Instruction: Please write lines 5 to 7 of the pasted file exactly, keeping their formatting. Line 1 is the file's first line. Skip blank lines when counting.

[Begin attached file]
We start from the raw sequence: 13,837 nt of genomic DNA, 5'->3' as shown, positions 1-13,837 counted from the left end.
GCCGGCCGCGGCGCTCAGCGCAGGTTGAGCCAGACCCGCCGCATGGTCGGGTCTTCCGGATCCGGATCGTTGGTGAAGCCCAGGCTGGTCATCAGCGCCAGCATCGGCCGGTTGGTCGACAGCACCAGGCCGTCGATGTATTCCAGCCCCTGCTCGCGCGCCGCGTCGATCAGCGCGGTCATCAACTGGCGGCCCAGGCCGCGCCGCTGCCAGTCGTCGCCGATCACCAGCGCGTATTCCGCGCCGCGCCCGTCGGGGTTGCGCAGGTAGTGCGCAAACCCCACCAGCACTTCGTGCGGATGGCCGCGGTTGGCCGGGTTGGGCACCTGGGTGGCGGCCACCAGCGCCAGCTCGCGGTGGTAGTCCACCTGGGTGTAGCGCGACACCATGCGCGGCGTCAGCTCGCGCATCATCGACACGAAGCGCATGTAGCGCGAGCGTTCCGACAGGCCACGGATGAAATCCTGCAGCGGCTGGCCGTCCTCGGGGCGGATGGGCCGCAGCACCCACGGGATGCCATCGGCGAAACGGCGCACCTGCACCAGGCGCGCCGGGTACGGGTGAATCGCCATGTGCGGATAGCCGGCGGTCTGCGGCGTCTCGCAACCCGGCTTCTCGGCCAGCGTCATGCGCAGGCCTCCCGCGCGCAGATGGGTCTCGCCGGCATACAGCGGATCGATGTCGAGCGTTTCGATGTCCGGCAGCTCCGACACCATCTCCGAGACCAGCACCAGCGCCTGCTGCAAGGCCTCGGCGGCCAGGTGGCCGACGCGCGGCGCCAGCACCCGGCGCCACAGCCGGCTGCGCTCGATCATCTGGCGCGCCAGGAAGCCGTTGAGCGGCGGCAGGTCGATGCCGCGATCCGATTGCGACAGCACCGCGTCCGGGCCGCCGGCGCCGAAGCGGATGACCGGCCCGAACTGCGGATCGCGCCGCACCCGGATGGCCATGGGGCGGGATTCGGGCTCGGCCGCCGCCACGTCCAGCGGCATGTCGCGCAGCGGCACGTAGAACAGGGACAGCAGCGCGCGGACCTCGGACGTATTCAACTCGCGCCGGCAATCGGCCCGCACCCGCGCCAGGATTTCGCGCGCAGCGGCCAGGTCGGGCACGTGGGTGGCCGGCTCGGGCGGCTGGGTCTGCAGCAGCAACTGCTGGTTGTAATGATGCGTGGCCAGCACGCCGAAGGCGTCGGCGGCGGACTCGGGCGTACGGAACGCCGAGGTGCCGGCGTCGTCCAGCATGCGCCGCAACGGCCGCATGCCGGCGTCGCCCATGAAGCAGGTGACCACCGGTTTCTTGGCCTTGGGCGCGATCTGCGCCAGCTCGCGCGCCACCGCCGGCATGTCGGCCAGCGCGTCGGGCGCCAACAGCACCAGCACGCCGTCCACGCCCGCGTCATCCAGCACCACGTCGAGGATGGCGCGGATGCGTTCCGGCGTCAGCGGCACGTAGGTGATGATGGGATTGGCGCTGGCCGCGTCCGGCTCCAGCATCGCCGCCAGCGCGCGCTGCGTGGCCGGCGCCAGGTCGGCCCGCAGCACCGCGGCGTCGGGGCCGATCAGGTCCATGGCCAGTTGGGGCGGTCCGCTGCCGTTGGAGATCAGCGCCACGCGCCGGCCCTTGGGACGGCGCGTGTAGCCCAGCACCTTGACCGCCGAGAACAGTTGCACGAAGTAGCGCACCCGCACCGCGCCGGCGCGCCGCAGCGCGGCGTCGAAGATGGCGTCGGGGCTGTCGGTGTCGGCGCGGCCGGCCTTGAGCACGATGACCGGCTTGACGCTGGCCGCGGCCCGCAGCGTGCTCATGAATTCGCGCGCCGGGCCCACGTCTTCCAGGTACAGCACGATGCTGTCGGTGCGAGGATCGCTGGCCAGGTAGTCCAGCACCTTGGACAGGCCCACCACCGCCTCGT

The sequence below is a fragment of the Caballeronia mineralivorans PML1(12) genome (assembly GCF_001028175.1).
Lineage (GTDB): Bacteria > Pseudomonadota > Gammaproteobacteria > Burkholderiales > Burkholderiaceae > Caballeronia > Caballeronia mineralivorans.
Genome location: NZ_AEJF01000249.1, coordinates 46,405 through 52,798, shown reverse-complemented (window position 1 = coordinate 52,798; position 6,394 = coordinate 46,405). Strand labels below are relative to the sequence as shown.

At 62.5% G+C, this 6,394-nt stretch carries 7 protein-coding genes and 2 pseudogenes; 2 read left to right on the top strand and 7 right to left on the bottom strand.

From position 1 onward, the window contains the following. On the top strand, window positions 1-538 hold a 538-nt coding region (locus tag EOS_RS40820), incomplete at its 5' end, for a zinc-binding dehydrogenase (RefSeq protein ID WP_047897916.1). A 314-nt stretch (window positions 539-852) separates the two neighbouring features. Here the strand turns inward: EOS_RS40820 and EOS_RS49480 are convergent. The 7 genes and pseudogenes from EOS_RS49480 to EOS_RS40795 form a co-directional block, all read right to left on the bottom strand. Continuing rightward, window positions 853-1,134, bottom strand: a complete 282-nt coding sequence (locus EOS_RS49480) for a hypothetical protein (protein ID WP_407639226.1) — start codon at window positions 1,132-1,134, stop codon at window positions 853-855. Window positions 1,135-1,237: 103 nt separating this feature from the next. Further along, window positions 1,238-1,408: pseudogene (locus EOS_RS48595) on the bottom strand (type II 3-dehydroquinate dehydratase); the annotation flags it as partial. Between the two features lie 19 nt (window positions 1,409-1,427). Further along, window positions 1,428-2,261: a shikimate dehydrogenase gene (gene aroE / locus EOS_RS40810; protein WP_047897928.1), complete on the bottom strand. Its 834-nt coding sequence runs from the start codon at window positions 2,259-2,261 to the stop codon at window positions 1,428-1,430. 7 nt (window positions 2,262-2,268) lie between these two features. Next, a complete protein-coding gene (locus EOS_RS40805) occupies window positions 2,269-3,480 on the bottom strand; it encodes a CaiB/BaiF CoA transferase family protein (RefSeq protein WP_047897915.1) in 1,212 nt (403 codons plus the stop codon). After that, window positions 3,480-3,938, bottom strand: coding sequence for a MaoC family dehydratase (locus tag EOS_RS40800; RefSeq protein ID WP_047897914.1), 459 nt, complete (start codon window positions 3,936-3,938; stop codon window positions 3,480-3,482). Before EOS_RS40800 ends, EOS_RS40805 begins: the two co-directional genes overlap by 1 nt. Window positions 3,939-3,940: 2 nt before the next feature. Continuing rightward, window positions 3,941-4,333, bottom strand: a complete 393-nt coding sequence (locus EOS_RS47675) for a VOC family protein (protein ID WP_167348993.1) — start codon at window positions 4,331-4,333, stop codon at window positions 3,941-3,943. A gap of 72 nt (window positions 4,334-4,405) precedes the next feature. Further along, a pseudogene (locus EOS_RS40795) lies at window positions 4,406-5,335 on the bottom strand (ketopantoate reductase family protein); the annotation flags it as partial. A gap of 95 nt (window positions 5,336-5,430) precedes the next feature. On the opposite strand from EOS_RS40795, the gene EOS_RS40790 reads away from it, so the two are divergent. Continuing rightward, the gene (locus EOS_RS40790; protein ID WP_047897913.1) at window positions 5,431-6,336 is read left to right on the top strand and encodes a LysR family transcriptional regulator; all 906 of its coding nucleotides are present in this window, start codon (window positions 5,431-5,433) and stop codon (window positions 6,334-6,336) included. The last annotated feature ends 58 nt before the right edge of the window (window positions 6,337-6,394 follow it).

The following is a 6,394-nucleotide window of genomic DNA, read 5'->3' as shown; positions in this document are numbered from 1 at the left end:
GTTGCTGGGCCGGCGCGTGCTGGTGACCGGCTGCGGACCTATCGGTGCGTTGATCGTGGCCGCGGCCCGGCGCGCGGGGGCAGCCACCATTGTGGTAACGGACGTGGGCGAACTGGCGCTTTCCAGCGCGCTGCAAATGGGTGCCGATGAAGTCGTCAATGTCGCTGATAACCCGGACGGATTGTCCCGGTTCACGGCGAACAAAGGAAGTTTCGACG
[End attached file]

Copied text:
Genome location: NZ_AEJF01000249.1, coordinates 46,405 through 52,798, shown reverse-complemented (window position 1 = coordinate 52,798; position 6,394 = coordinate 46,405). Strand labels below are relative to the sequence as shown.

At 62.5% G+C, this 6,394-nt stretch carries 7 protein-coding genes and 2 pseudogenes; 2 read left to right on the top strand and 7 right to left on the bottom strand.

From position 1 onward, the window contains the following. On the top strand, window positions 1-538 hold a 538-nt coding region (locus tag EOS_RS40820), incomplete at its 5' end, for a zinc-binding dehydrogenase (RefSeq protein ID WP_047897916.1). A 314-nt stretch (window positions 539-852) separates the two neighbouring features. Here the strand turns inward: EOS_RS40820 and EOS_RS49480 are convergent. The 7 genes and pseudogenes from EOS_RS49480 to EOS_RS40795 form a co-directional block, all read right to left on the bottom strand. Continuing rightward, window positions 853-1,134, bottom strand: a complete 282-nt coding sequence (locus EOS_RS49480) for a hypothetical protein (protein ID WP_407639226.1) — start codon at window positions 1,132-1,134, stop codon at window positions 853-855. Window positions 1,135-1,237: 103 nt separating this feature from the next. Further along, window positions 1,238-1,408: pseudogene (locus EOS_RS48595) on the bottom strand (type II 3-dehydroquinate dehydratase); the annotation flags it as partial. Between the two features lie 19 nt (window positions 1,409-1,427). Further along, window positions 1,428-2,261: a shikimate dehydrogenase gene (gene aroE / locus EOS_RS40810; protein WP_047897928.1), complete on the bottom strand. Its 834-nt coding sequence runs from the start codon at window positions 2,259-2,261 to the stop codon at window positions 1,428-1,430. 7 nt (window positions 2,262-2,268) lie between these two features. Next, a complete protein-coding gene (locus EOS_RS40805) occupies window positions 2,269-3,480 on the bottom strand; it encodes a CaiB/BaiF CoA transferase family protein (RefSeq protein WP_047897915.1) in 1,212 nt (403 codons plus the stop codon). After that, window positions 3,480-3,938, bottom strand: coding sequence for a MaoC family dehydratase (locus tag EOS_RS40800; RefSeq protein ID WP_047897914.1), 459 nt, complete (start codon window positions 3,936-3,938; stop codon window positions 3,480-3,482). Before EOS_RS40800 ends, EOS_RS40805 begins: the two co-directional genes overlap by 1 nt. Window positions 3,939-3,940: 2 nt before the next feature. Continuing rightward, window positions 3,941-4,333, bottom strand: a complete 393-nt coding sequence (locus EOS_RS47675) for a VOC family protein (protein ID WP_167348993.1) — start codon at window positions 4,331-4,333, stop codon at window positions 3,941-3,943. A gap of 72 nt (window positions 4,334-4,405) precedes the next feature. Further along, a pseudogene (locus EOS_RS40795) lies at window positions 4,406-5,335 on the bottom strand (ketopantoate reductase family protein); the annotation flags it as partial. A gap of 95 nt (window positions 5,336-5,430) precedes the next feature. On the opposite strand from EOS_RS40795, the gene EOS_RS40790 reads away from it, so the two are divergent. Continuing rightward, the gene (locus EOS_RS40790; protein ID WP_047897913.1) at window positions 5,431-6,336 is read left to right on the top strand and encodes a LysR family transcriptional regulator; all 906 of its coding nucleotides are present in this window, start codon (window positions 5,431-5,433) and stop codon (window positions 6,334-6,336) included. The last annotated feature ends 58 nt before the right edge of the window (window positions 6,337-6,394 follow it).